The OP looks fantastic, good job. Board games deserve more of a presence on this forum, and have rapidly overtaken videogames as my hobby of choice over the last couple of years.
In order of complexity, here are three of my favourite board games from my favourite genre: Traitor/Deception games!
One Night Ultimate Werewolf
A great place to start is a relatively new title called One Night Ultimate Werewolf
, which is a very cheap game that can taught in five minutes and played in ten. The game also scales quite well with the player count, I had great fun with both 4 players and 8.
Each player is secretly given a role at random. Everyone then closes their eyes during the 'night' phase of the game, and one by one each role is called out to open their eyes and perform an action, after which they close their eyes. Once the day begins, villagers are tasked with finding out who the werewolves are, whereas the werewolves have to lie about who they are, and blend in with the crowd. Along with the regular villager and Werewolf roles, there are a bunch of unique roles that have special powers. Some roles get to peek at other players roles, some get to swap other players role cards around, some don't even get to see what their role is etc. Werewolves get to look at each other and silently use hand gestures to construct and collaborate on a lie. Once the 'night' phase is over, a heated discussion ensues, which culminates in the lynching of one of the players. Villagers win if a werewolf dies, and vice versa.
The best part is that every round ends in laughter, as either someone gets away with murder, or a hapless villager is unknowingly thrown under the bus. The aim of the game is to follow the thread of what happened during the 'night' by using scraps of information gleamed from the different roles, but the trick is that some of the information is untrustworthy, and some of the roles can interact in hilariously chaotic ways.
It's super simple, but has a surprising amount of depth. The game is like a packet of Doritos, each bite-sized experience leaves you hungry for more. I've played this game for consecutive hours with both a complete newbie group, as well as some slightly more experienced folk, and both loved it.
One of the great things about this game is that it is easy to start off playing with just the basic roles, and then layer in the complexity as everyone gets familiar with how the game plays. Each round takes about ten minutes tops, and even then you can adjust the discussion time to make it shorter if you want to.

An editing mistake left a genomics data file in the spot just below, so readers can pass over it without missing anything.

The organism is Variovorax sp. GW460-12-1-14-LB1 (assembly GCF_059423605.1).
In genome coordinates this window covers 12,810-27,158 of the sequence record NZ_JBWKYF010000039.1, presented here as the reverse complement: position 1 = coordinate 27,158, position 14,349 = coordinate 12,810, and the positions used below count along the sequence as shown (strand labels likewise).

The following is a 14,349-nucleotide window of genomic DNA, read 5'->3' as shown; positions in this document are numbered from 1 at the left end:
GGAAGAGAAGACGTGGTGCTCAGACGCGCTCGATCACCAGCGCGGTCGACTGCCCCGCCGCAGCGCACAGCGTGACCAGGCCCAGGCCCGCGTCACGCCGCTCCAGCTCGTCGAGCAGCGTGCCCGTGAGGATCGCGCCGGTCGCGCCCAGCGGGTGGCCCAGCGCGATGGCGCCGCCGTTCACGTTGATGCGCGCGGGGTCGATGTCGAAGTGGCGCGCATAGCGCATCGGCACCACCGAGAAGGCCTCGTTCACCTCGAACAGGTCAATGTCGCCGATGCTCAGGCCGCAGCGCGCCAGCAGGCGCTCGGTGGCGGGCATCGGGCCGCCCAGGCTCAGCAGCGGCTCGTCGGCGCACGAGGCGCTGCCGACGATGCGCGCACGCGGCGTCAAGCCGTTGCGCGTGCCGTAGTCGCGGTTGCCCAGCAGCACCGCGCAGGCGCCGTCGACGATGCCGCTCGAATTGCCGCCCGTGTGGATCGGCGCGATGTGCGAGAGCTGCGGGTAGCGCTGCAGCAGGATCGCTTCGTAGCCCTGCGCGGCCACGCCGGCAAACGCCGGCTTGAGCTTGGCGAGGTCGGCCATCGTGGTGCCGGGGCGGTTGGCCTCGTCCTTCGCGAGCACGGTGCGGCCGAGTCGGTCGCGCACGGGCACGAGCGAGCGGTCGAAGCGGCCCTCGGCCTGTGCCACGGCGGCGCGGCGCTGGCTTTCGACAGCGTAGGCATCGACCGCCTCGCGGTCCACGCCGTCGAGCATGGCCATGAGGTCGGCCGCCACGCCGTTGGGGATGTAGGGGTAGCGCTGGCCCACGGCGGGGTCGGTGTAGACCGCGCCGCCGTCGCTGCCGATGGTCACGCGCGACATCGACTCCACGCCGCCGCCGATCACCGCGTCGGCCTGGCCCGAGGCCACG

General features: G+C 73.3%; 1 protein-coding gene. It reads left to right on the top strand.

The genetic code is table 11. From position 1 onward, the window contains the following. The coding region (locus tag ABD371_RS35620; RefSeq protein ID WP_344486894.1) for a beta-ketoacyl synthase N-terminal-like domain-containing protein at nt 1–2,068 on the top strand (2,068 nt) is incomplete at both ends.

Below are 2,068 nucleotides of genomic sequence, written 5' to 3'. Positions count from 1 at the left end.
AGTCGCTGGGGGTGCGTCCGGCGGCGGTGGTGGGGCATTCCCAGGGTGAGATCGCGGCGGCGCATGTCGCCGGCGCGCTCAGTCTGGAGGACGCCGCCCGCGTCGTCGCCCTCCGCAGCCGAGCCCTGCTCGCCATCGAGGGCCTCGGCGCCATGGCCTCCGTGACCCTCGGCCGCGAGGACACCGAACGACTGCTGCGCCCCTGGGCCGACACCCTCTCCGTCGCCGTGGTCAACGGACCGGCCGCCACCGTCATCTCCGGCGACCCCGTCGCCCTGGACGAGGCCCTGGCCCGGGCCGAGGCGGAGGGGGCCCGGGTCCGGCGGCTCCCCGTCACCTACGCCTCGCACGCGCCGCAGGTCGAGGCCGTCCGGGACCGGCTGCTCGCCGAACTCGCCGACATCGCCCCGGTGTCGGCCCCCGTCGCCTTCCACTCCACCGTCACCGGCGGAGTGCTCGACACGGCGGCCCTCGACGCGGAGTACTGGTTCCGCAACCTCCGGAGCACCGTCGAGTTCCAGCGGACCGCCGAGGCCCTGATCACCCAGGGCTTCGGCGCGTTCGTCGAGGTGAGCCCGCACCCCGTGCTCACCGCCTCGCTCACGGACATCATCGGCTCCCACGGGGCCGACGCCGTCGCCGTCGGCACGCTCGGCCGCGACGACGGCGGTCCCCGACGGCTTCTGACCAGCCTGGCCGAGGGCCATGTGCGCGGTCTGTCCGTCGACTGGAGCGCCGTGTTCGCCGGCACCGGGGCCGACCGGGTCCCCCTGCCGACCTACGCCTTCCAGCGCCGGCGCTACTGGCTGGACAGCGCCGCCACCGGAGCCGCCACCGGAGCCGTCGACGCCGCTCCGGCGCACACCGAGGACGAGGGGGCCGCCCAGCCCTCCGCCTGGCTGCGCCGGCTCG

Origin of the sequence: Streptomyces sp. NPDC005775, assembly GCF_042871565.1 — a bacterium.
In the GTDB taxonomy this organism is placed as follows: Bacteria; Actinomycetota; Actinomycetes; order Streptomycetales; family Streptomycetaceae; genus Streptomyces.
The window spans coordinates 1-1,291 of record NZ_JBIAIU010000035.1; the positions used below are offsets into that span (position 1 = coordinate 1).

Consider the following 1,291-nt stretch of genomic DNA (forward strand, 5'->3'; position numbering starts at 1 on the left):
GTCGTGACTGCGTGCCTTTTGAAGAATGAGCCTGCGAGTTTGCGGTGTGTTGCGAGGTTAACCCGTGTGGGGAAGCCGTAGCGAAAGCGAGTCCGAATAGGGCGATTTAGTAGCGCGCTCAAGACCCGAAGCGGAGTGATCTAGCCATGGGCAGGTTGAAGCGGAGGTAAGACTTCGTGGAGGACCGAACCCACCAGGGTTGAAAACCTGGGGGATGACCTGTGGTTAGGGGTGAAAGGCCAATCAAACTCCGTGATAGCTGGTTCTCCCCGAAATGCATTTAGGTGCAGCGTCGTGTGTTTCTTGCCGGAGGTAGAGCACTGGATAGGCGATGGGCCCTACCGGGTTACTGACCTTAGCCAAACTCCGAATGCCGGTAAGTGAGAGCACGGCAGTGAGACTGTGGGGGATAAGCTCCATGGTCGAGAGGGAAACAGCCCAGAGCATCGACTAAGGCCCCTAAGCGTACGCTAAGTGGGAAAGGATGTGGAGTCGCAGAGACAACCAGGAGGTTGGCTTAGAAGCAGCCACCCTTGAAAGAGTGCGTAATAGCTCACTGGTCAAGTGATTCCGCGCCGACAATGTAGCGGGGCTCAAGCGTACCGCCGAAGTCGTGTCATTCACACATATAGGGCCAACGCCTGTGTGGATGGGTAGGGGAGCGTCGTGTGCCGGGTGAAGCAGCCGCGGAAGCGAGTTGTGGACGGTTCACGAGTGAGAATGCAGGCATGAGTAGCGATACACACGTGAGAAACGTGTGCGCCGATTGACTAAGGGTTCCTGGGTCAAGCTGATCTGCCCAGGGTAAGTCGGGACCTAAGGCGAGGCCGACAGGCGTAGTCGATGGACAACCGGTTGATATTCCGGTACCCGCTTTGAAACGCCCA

The multitude of extra roles are all really interesting as well, and each game can be drastically different depending on which ones come out. For example, one of the roles is called the tanner, who unlike every other player, is suicidal and wants to be killed. If they do happen to be killed, they win and everyone else loses, werewolves and villagers alike. It's a great addition because when it is in play sometimes you are unsure if someone made a bad play by claiming a role that they obviously aren't, or if they are just pretending to make a mistake so that they will be targeted for execution. It is simply brilliant.
I've had a lot of success pulling this game out with multiple groups of friends, especially those with no prior experience with modern board games. The few people who weren't quite as enamoured with it were either uncomfortable with lying, or really bad at it. They were in the minority though.
A step up in complexity and play-time is Resistance and Resistance: Avalon
. I can only speak from experience with regards to the Avalon version of the game, but the consensus seems to be that it is a superior game to the original.
In any case, Resistance Avalon is a popular 30-45 minute game that has similar mechanics to werewolf, in that the aim of the game is to either root out the traitors or hide amongst the innocent. The game is played in multiple rounds, where a sub-section of players are chosen to go on a mission. The success or failure of the mission can be used as information for deducing who is on which side. The twist with Avalon is that the team on the side of good have one player, Merlin, who knows exactly who the bad guys are. However, if the bad guys correctly guess who Merlin is at the end of the game, evil wins the game. Therefore the role of Merlin is to very subtly push your team towards choosing an all-good team, without being too obvious. It's a very interesting juggling act that adds a lot of depth and layers of deception to the game. It's a more complex game than One Night Ultimate Werewolf, and tends more towards the strategic side of the strategy/chaos spectrum. It's still fairly easy to teach, and is super fun to play, though it might not be have the wide-reaching appeal of One Night Ultimate Werewolf.